Fifty students from nine South Dakota school districts recently competed in the National History Day Contest, held in College Park, Maryland, June 10-15. The students who participated in the national contest were the top entries from the state contest held April 5 at South Dakota State University in Brookings.
The 2023 contest theme was “Frontiers in History: People, Places, Ideas.” Participants joined more than half a million students globally who completed projects in one of five categories: documentary, exhibit, paper, performance or website. In 2023, South Dakota advanced six documentaries, seven exhibits, three papers, seven performances and seven websites.
This year, South Dakota students received the following awards and honors:
• Sam Newitt from Roosevelt High School in Sioux Falls placed fourth overall with his individual documentary, “A New Frontier for Computer Science: The Morris Worm and the Growth of Cybersecurity.” It was also awarded the Senior Outstanding Affiliate Award for South Dakota.
• Norah Ness from Roosevelt High School in Sioux Falls placed 10th overall with her individual exhibit, “Women’s Baseball During WWII as a Frontier for Equality.”
• Sloan Thompson and Sylvia Turbiville from Harding County Middle School in Buffalo were awarded the Junior Outstanding Affiliate Award for South Dakota. Their group exhibit was “The Evolution of the Telescope: Opening the Frontier of Space.”
• Ethan Johnson, Max Mazela, Abilene McGuire, Chance Smith and Lane Stuwe from Hoven High School showcased their senior group exhibit, “How Barbed Wire Tamed the Wild West,” in the National History Day Exhibit Showcase at Smithsonian’s National Museum of American History, which highlights an exhibit from each state.
• Sara Newitt from Memorial Middle School in Sioux Falls showcased her junior individual documentary, “Ruby Bridges: How One 6-Year-Old Became a Frontier in History,” at the National History Day Documentary Showcase at Smithsonian’s National Museum of African American History and Culture. Only 17 documentaries related to African American history from across the country were chosen for this showcase.
After completing a project, students compete in a series of contests beginning at the local level. The top students from all 50 states, Washington, D.C., U.S. territories and international schools are invited to compete in the national contest.
“Nearly half a million students competed in National History Day this year at the local and affiliate levels, so to make it to the national contest is a remarkable achievement,” said NHD Executive Director Cathy Gorn. “These students spent months researching primary and secondary sources, analyzing their topic’s significance in history and communicating their ideas in creative formats, and they were guided by gifted history teachers. The academic success of these students is the answer to the dismal results of the National Assessment of Educational Progress report on history and civics that was released in May.”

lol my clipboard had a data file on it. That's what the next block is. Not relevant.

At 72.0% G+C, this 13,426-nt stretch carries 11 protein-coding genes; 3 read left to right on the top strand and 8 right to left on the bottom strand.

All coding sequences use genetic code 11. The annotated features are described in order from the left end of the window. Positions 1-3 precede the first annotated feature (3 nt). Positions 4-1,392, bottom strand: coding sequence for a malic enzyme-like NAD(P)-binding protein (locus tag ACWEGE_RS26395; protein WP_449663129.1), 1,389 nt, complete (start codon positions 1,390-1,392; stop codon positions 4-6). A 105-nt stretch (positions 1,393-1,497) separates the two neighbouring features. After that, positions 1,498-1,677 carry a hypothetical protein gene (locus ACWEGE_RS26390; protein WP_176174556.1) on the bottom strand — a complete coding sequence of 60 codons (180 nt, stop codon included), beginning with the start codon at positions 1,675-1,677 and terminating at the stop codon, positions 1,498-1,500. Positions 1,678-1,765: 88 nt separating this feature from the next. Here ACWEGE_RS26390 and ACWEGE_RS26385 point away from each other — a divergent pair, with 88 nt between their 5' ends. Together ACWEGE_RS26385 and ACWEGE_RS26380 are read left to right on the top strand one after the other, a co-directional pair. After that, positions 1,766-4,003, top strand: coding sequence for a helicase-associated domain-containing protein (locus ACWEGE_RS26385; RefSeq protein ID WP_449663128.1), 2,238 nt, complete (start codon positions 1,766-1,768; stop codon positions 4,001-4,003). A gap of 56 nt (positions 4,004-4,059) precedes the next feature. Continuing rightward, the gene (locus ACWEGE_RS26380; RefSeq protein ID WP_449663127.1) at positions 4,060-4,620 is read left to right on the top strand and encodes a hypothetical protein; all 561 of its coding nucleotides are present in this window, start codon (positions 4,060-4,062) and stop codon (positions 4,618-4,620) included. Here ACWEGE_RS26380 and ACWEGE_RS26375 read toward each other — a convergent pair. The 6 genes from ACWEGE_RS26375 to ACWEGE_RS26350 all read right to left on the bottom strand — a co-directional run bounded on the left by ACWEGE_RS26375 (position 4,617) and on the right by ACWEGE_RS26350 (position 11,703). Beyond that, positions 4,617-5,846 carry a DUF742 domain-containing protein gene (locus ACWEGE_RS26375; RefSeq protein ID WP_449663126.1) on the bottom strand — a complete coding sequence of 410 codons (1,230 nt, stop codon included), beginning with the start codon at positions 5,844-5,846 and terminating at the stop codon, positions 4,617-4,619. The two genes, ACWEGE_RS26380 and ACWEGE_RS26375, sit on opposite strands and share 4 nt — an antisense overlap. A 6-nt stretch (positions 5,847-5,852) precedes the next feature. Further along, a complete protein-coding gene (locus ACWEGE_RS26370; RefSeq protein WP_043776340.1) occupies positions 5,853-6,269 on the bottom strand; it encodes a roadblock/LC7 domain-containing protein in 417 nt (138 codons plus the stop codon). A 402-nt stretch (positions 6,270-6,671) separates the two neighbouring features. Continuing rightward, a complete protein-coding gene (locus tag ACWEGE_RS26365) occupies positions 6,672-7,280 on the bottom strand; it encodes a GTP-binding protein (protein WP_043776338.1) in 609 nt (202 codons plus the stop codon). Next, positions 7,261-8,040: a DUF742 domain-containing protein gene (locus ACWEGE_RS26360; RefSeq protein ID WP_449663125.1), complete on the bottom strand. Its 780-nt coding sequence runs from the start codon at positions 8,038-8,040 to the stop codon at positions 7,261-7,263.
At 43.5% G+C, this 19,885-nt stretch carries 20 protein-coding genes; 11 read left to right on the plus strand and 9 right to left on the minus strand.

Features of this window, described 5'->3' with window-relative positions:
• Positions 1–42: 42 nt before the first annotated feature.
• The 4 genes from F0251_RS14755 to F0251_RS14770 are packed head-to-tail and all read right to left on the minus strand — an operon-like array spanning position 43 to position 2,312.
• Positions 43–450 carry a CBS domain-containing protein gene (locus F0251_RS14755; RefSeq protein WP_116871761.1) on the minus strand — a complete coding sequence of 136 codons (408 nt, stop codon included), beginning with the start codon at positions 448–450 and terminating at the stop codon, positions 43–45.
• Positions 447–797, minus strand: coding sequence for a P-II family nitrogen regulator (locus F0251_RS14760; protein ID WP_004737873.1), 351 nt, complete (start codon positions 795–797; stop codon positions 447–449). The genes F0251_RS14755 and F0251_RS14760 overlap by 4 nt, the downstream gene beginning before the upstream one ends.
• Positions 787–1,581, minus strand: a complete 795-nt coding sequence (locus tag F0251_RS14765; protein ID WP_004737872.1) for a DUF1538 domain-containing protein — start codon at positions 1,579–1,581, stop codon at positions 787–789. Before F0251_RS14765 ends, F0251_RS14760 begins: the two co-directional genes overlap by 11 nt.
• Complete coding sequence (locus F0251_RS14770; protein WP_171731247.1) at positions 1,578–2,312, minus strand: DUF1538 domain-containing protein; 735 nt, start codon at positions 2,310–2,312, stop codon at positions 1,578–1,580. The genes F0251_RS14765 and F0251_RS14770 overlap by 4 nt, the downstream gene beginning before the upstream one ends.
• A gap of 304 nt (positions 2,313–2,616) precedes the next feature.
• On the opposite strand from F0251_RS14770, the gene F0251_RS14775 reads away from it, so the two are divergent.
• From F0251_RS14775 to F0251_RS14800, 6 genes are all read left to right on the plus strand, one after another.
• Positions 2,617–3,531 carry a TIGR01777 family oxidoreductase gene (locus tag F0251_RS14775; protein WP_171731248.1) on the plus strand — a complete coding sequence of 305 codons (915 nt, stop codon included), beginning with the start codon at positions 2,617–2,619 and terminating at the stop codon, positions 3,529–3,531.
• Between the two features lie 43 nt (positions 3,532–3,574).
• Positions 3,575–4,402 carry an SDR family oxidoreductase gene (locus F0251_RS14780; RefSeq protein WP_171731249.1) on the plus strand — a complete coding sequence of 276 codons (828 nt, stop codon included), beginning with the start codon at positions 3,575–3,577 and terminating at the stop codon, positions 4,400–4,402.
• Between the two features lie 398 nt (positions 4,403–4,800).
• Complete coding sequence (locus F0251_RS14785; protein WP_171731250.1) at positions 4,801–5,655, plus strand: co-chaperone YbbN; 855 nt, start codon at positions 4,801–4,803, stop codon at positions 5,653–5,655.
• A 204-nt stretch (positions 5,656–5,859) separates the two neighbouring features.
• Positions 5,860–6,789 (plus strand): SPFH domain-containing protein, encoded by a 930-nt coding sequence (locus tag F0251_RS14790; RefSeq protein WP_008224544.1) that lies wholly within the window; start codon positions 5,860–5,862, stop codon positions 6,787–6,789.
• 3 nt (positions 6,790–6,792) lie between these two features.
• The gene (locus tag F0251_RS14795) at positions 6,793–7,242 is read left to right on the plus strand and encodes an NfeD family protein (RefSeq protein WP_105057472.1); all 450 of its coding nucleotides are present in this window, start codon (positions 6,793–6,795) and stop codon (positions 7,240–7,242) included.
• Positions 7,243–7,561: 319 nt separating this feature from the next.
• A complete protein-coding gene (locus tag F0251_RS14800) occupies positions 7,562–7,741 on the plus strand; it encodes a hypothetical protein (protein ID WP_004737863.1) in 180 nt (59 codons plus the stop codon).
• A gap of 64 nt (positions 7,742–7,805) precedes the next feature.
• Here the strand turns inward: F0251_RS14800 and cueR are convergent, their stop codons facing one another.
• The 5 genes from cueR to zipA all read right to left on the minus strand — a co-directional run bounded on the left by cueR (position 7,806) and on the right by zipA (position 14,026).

More than 400 historians and education professionals served as judges for the students’ work. Scholarships totaling $150,000 were awarded at the national awards ceremony, and more than 100 students took home cash prizes between $250 and $1,000 for superior work in a particular category of judging.
About National History Day: NHD is a nonprofit organization based in College Park, Maryland, which seeks to improve the teaching and learning of history. The National History Day Contest was established in 1974 and currently engages more than half a million students every year in conducting original research on historical topics of interest. Students present their research as a documentary, exhibit, paper, performance or website. Projects compete first at the local and affiliate levels, where the top entries are invited to the national contest at the University of Maryland at College Park. NHD is sponsored in part by National Endowment for the Humanities, World Education Foundation, Patricia Behring Foundation, 400 Years of African American History Commission, History Channel, Pritzker Military Foundation, The Better Angels Society, National Park Service, Dr. Scholl Foundation, History NET, Doughboy Foundation, Tom Lauer and Skehan Communications. For more information, visit the National History Day website.
About the South Dakota Agricultural Heritage Museum and National History Day in South Dakota: The South Dakota Agricultural Heritage Museum’s mission is to inspire a passion for the diverse history, culture and science of agriculture in South Dakota. It is the official state museum for preserving the history of agriculture and rural life of South Dakota and a department of South Dakota State University. It is also the state coordinator for National History Day in South Dakota. It is located in the historic Stock Judging Pavilion on the SDSU campus at 977 11th St., Brookings. The museum is open Monday through Saturday from 10 a.m.-5 p.m. and Sunday from 1-5 p.m. For more information, call 605-688-6226 or visit the South Dakota Agricultural Heritage Museum website or the National History Day in South Dakota website.
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